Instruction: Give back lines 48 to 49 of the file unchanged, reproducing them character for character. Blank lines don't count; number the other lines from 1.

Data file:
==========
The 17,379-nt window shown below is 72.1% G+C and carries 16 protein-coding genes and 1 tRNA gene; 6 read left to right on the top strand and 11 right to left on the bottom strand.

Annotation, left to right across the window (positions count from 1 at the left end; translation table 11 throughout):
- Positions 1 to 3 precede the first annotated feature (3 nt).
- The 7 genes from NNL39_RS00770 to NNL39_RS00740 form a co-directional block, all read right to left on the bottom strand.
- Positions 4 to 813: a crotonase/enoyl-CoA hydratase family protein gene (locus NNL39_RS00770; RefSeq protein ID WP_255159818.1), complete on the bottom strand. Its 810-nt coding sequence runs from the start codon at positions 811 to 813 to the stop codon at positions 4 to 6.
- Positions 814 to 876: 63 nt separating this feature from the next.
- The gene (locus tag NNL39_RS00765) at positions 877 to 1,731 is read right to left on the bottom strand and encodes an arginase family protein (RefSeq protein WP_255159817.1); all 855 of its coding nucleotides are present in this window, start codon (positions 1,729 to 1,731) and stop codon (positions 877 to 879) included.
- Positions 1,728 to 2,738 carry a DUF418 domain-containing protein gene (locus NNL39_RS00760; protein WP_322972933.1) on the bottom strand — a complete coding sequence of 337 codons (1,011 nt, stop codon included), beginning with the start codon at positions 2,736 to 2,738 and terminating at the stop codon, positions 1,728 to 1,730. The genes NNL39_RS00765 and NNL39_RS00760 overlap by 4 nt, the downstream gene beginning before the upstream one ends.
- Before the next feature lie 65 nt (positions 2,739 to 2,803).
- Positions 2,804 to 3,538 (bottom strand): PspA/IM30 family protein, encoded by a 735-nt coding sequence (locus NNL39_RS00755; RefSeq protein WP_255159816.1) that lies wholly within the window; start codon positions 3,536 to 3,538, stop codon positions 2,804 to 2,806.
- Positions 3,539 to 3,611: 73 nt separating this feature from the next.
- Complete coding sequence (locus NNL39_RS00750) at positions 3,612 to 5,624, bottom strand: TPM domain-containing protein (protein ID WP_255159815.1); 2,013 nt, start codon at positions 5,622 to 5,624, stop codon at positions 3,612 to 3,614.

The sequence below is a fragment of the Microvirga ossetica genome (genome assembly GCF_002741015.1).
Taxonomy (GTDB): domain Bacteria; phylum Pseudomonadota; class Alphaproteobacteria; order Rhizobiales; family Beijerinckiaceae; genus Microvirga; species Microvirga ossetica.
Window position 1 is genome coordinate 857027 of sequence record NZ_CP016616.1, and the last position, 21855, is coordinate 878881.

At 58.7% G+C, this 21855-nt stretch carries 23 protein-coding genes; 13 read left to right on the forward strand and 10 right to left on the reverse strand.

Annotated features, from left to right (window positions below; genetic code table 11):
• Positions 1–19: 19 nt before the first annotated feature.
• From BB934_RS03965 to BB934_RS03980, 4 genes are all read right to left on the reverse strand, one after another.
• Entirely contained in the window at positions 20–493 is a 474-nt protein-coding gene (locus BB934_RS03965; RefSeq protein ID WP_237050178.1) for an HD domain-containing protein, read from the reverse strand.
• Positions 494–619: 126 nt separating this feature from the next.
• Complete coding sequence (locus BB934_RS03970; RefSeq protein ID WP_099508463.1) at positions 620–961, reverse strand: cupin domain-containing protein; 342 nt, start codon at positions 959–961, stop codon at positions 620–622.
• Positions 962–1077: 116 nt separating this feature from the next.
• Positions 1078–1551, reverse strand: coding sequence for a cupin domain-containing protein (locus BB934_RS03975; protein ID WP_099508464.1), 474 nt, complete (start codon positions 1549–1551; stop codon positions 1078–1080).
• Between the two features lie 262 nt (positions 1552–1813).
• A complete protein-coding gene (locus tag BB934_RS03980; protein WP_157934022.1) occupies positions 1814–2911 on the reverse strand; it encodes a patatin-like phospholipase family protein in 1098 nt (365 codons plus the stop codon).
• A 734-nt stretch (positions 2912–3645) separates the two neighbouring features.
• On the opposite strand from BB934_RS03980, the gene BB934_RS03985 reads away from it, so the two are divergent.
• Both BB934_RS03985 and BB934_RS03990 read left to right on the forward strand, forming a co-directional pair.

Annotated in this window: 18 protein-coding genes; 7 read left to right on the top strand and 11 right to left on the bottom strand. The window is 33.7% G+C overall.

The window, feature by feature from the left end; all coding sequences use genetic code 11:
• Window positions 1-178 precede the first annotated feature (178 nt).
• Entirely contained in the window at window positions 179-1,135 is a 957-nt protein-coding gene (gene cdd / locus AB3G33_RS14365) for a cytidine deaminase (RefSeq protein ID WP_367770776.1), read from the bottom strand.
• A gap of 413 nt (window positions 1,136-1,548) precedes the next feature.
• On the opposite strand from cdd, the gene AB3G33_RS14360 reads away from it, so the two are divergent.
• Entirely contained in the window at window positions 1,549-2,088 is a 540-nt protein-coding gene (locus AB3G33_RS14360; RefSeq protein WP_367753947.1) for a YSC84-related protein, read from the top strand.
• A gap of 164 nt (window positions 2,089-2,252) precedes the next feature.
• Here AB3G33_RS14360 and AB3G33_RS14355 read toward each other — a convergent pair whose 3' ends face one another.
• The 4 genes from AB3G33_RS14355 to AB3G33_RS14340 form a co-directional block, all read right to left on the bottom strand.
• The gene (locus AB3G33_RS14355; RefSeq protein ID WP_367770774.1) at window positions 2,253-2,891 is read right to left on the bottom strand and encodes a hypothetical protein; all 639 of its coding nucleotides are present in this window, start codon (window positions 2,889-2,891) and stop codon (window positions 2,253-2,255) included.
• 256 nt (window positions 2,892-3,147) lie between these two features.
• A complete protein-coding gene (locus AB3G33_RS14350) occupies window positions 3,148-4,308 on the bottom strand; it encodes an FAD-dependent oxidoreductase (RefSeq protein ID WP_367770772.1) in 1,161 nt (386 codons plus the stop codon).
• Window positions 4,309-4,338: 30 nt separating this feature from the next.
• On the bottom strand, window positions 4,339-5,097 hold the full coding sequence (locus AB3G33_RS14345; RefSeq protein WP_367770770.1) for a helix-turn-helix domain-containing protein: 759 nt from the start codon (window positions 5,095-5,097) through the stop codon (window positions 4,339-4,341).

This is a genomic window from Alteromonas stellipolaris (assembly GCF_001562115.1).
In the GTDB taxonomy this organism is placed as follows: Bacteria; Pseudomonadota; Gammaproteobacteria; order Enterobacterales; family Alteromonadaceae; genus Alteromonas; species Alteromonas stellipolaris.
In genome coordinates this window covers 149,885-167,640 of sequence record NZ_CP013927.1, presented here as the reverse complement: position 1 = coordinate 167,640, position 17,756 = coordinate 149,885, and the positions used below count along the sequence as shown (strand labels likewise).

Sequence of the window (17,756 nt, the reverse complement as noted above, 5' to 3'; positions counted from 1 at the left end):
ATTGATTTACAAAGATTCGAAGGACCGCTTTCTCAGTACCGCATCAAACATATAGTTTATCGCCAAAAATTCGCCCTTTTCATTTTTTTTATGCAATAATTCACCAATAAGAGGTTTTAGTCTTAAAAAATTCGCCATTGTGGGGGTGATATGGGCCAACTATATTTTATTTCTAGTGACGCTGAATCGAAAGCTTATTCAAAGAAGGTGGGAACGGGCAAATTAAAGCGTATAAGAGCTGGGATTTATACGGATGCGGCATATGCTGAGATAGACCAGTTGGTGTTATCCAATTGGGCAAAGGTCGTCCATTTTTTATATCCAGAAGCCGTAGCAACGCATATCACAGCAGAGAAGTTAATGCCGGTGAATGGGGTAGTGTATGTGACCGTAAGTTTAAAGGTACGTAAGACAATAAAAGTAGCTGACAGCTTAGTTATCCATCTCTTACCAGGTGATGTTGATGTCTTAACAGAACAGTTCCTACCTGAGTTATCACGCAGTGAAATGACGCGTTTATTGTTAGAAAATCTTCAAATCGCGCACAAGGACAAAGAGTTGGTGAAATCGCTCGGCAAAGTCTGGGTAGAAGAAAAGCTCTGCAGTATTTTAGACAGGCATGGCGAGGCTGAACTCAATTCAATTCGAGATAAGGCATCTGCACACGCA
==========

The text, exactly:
Sequence of the window (17,756 nt, the reverse complement as noted above, 5' to 3'; positions counted from 1 at the left end):
ATTGATTTACAAAGATTCGAAGGACCGCTTTCTCAGTACCGCATCAAACATATAGTTTATCGCCAAAAATTCGCCCTTTTCATTTTTTTTATGCAATAATTCACCAATAAGAGGTTTTAGTCTTAAAAAATTCGCCATTGTGGGGGTGATATGGGCCAACTATATTTTATTTCTAGTGACGCTGAATCGAAAGCTTATTCAAAGAAGGTGGGAACGGGCAAATTAAAGCGTATAAGAGCTGGGATTTATACGGATGCGGCATATGCTGAGATAGACCAGTTGGTGTTATCCAATTGGGCAAAGGTCGTCCATTTTTTATATCCAGAAGCCGTAGCAACGCATATCACAGCAGAGAAGTTAATGCCGGTGAATGGGGTAGTGTATGTGACCGTAAGTTTAAAGGTACGTAAGACAATAAAAGTAGCTGACAGCTTAGTTATCCATCTCTTACCAGGTGATGTTGATGTCTTAACAGAACAGTTCCTACCTGAGTTATCACGCAGTGAAATGACGCGTTTATTGTTAGAAAATCTTCAAATCGCGCACAAGGACAAAGAGTTGGTGAAATCGCTCGGCAAAGTCTGGGTAGAAGAAAAGCTCTGCAGTATTTTAGACAGGCATGGCGAGGCTGAACTCAATTCAATTCGAGATAAGGCATCTGCACACGCA